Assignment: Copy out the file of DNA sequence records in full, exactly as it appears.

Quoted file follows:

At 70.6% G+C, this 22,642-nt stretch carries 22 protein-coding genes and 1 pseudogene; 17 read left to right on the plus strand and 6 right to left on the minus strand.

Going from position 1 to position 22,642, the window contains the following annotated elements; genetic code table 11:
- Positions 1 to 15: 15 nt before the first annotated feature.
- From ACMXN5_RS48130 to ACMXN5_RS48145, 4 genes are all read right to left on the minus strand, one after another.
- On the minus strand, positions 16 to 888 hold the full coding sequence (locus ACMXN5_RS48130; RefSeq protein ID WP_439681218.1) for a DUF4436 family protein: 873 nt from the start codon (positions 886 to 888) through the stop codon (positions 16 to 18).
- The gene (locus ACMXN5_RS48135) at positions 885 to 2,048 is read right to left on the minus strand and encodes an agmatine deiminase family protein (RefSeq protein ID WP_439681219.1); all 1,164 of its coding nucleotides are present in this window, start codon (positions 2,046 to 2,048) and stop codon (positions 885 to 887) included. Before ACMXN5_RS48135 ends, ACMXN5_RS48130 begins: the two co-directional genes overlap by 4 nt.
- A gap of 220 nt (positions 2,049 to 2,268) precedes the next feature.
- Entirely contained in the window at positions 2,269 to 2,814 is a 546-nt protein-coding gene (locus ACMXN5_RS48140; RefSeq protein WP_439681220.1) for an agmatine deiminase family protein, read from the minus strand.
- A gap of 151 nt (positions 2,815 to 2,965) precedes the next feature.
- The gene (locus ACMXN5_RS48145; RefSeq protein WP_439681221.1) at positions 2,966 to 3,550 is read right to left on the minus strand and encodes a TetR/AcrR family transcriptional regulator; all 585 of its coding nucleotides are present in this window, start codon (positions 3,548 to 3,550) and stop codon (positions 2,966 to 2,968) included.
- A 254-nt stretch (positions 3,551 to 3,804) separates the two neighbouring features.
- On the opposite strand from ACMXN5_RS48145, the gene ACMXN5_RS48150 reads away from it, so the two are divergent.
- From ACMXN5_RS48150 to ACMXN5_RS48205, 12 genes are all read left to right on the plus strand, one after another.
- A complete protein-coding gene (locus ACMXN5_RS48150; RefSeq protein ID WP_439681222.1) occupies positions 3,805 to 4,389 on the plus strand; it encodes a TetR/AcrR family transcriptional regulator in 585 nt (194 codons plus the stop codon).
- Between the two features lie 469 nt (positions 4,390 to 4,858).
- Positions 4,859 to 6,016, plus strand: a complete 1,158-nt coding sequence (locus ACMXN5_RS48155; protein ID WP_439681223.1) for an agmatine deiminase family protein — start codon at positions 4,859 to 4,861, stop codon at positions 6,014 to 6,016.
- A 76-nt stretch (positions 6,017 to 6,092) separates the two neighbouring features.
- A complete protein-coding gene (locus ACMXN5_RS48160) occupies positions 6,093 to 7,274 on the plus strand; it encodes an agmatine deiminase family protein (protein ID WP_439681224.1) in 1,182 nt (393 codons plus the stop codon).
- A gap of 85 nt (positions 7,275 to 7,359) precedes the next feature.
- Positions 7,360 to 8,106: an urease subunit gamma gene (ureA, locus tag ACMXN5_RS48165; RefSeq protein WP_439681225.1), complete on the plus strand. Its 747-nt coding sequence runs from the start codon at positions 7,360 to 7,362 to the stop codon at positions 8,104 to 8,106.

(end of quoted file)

At 70.6% G+C, this 22,642-nt stretch carries 22 protein-coding genes and 1 pseudogene; 17 read left to right on the plus strand and 6 right to left on the minus strand.

Going from position 1 to position 22,642, the window contains the following annotated elements; genetic code table 11:
- Positions 1 to 15: 15 nt before the first annotated feature.
- From ACMXN5_RS48130 to ACMXN5_RS48145, 4 genes are all read right to left on the minus strand, one after another.
- On the minus strand, positions 16 to 888 hold the full coding sequence (locus ACMXN5_RS48130; RefSeq protein ID WP_439681218.1) for a DUF4436 family protein: 873 nt from the start codon (positions 886 to 888) through the stop codon (positions 16 to 18).
- The gene (locus ACMXN5_RS48135) at positions 885 to 2,048 is read right to left on the minus strand and encodes an agmatine deiminase family protein (RefSeq protein ID WP_439681219.1); all 1,164 of its coding nucleotides are present in this window, start codon (positions 2,046 to 2,048) and stop codon (positions 885 to 887) included. Before ACMXN5_RS48135 ends, ACMXN5_RS48130 begins: the two co-directional genes overlap by 4 nt.
- A gap of 220 nt (positions 2,049 to 2,268) precedes the next feature.
- Entirely contained in the window at positions 2,269 to 2,814 is a 546-nt protein-coding gene (locus ACMXN5_RS48140; RefSeq protein WP_439681220.1) for an agmatine deiminase family protein, read from the minus strand.
- A gap of 151 nt (positions 2,815 to 2,965) precedes the next feature.
- The gene (locus ACMXN5_RS48145; RefSeq protein WP_439681221.1) at positions 2,966 to 3,550 is read right to left on the minus strand and encodes a TetR/AcrR family transcriptional regulator; all 585 of its coding nucleotides are present in this window, start codon (positions 3,548 to 3,550) and stop codon (positions 2,966 to 2,968) included.
- A 254-nt stretch (positions 3,551 to 3,804) separates the two neighbouring features.
- On the opposite strand from ACMXN5_RS48145, the gene ACMXN5_RS48150 reads away from it, so the two are divergent.
- From ACMXN5_RS48150 to ACMXN5_RS48205, 12 genes are all read left to right on the plus strand, one after another.
- A complete protein-coding gene (locus ACMXN5_RS48150; RefSeq protein ID WP_439681222.1) occupies positions 3,805 to 4,389 on the plus strand; it encodes a TetR/AcrR family transcriptional regulator in 585 nt (194 codons plus the stop codon).
- Between the two features lie 469 nt (positions 4,390 to 4,858).
- Positions 4,859 to 6,016, plus strand: a complete 1,158-nt coding sequence (locus ACMXN5_RS48155; protein ID WP_439681223.1) for an agmatine deiminase family protein — start codon at positions 4,859 to 4,861, stop codon at positions 6,014 to 6,016.
- A 76-nt stretch (positions 6,017 to 6,092) separates the two neighbouring features.
- A complete protein-coding gene (locus ACMXN5_RS48160) occupies positions 6,093 to 7,274 on the plus strand; it encodes an agmatine deiminase family protein (protein ID WP_439681224.1) in 1,182 nt (393 codons plus the stop codon).
- A gap of 85 nt (positions 7,275 to 7,359) precedes the next feature.
- Positions 7,360 to 8,106: an urease subunit gamma gene (ureA, locus tag ACMXN5_RS48165; RefSeq protein WP_439681225.1), complete on the plus strand. Its 747-nt coding sequence runs from the start codon at positions 7,360 to 7,362 to the stop codon at positions 8,104 to 8,106.